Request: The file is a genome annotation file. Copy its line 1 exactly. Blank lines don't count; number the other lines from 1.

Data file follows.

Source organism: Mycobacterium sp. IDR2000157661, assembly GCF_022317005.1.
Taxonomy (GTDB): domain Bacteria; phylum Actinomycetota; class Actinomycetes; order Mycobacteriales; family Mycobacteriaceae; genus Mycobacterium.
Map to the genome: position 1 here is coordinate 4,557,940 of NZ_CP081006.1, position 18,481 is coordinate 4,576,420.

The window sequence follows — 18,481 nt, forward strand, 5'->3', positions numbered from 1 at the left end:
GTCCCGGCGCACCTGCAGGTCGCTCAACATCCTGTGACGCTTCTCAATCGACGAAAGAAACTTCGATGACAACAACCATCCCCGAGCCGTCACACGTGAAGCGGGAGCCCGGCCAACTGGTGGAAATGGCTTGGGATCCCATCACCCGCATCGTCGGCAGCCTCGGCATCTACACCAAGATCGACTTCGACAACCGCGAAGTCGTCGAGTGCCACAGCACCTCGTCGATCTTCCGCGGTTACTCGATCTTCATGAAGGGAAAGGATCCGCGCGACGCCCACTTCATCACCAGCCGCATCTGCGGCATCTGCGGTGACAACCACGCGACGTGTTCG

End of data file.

Source organism: Mycobacterium sp. IDR2000157661, assembly GCF_022317005.1.